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Could I Ever Have a Baby?

Could I Ever Have a Baby?

I am 39 years old. I have never had a child. The thought of having a child, aside from some warm, fuzzy afterthought, has never much crossed my mind. But… that might change in my future. With the ending and beginning of new relationships, come new paths in life. What if I meet someone, and what if they want to have a child? What should I expect? I mean, I have both type 2 diabetes and Polycystic Ovarian Syndrome.

There are many women in my position. This is a long, and perhaps, complex topic… so I cannot possibly cover all of the variables – but there can be quite a few things to keep in mind. I know, for one, that I can’t go it alone. So if this happens, we will need to develop a plan of action.

Discuss your goal with your medical team and your significant other

They will help assess your individual health hurdles and give you a pre-pregnancy examination. And there might be a lot of hurdles. There will be changes that need to happen quite some time before you ever become pregnant. You will want to be as healthy as you can possibly be for the sake of the baby (and your own safety). These changes might need to happen 3 months to even a year before you want to be pregnant. Things like losing weight, cessation of smoking or alcohol drinking, and normalizing of blood glucose levels are just the tip of the iceberg.

Be aware of the complications

Pregnancy is a serious health condition. Your body – even when healthy – is undergoing some serious stressors when it’s pregnant. You owe it to yourself to discuss with your doctor the potential risks of high (and low) blood sugar to your baby and to yourself. The conversation should also include your significant other, as they will want to help you with your daily routine. Some of these risks may include high birth weight, low glucose levels in the baby, premature birth, and even miscarriage. A mother may experience neuropathy, preeclampsia, kidney issues, vaginal infections, etc.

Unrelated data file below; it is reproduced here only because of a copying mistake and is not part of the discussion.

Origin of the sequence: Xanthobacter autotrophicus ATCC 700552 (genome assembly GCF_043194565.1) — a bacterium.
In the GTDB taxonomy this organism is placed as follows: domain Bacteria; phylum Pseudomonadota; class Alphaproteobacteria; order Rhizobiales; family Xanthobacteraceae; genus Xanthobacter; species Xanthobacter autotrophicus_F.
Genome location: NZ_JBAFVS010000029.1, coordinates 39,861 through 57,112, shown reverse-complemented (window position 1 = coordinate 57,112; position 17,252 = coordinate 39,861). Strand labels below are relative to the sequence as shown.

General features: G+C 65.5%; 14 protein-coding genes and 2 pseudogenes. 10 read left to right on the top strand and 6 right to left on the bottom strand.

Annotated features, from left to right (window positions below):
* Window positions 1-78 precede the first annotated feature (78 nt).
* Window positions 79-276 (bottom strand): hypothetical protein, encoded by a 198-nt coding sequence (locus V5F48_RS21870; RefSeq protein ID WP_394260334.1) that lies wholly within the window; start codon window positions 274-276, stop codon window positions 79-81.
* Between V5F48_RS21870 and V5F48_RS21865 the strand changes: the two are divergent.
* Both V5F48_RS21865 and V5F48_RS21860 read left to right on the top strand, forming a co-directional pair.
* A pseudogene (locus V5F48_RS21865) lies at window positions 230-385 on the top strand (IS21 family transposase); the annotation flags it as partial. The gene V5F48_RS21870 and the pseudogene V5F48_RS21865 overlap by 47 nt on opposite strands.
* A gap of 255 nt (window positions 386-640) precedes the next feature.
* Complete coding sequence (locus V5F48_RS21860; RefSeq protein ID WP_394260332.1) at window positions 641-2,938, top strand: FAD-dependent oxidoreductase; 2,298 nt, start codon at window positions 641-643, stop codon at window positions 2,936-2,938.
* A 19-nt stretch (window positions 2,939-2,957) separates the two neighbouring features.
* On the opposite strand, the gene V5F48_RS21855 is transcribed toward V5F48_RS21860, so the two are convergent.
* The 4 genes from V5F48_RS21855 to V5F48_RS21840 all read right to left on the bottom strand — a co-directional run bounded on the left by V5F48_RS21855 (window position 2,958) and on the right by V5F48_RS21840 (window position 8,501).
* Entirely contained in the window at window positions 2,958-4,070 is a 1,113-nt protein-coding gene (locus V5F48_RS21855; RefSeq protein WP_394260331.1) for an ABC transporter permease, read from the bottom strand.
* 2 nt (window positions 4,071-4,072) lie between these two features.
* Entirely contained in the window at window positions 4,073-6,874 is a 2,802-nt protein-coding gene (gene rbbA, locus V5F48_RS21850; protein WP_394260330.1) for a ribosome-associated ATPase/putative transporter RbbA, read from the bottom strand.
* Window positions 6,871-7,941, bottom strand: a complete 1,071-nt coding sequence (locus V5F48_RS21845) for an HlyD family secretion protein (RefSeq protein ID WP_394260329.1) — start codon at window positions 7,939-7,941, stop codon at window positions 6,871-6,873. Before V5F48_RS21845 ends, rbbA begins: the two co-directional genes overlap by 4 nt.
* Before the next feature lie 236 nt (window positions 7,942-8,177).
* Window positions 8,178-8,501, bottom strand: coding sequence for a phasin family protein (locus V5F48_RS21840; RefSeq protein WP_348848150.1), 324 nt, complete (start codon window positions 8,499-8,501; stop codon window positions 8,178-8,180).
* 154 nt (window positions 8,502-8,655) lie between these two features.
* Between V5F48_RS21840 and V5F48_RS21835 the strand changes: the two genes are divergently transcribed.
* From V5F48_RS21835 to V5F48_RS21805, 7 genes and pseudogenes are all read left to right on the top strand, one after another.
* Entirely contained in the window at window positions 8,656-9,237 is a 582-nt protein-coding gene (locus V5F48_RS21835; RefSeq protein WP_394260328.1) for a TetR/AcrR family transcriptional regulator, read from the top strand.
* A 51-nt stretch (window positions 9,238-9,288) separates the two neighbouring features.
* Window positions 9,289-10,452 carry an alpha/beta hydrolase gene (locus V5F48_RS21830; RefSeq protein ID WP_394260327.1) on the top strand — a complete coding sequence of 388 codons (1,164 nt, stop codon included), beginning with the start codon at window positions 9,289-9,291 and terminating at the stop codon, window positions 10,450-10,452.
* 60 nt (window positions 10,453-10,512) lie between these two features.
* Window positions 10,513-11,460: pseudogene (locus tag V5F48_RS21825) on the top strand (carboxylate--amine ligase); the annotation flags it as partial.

Understand that you may need a change in medication

There are quite a few medications which you will not be able to continue during pregnancy in order to avoid harm to the fetus. Many women are placed on an insulin regimen, and will need to visit with a Certified Diabetes Educator in order to learn how to count carbohydrates, administer insulin shots, manage potential low blood glucose episodes, and be advised of their new (and stricter) blood glucose goals. Blood glucose goals for pregnant women with diabetes are much more stringent than for non-pregnant women. Are these goals doable for you, while also having other health conditions – or being at an older age? Pregnant women with diabetes are expected to keep their fasting blood glucose levels at below 90-95 mg/dL, and their post meal levels at below 120 mg/dL at the 2 hour mark.

Meet with an OBG-YN/Endocrinologist

There will be risks with age, and with Polycystic Ovarian Syndrome – as well as diabetes – for having a baby. The older a woman is, the more complications she and a potential child may experience. Do your homework, and know what you’re getting into. With the guidance of a specialist, there can be safe ways of exploring how to have a child, and even overcome the many hurdles which can present themselves. This is the time to insist on a referral to a proper specialist.

At the end of the day, though, let LOVE define your journey. Consider that even if having a natural pregnancy is not an option – perhaps in-vitro, surrogate pregnancy, or even adoption may be alternatives. Be open to love, and not so much method.

This article represents the opinions, thoughts, and experiences of the author; none of this content has been paid for by any advertiser. The team does not recommend or endorse any products or treatments discussed herein. Learn more about how we maintain editorial integrity here.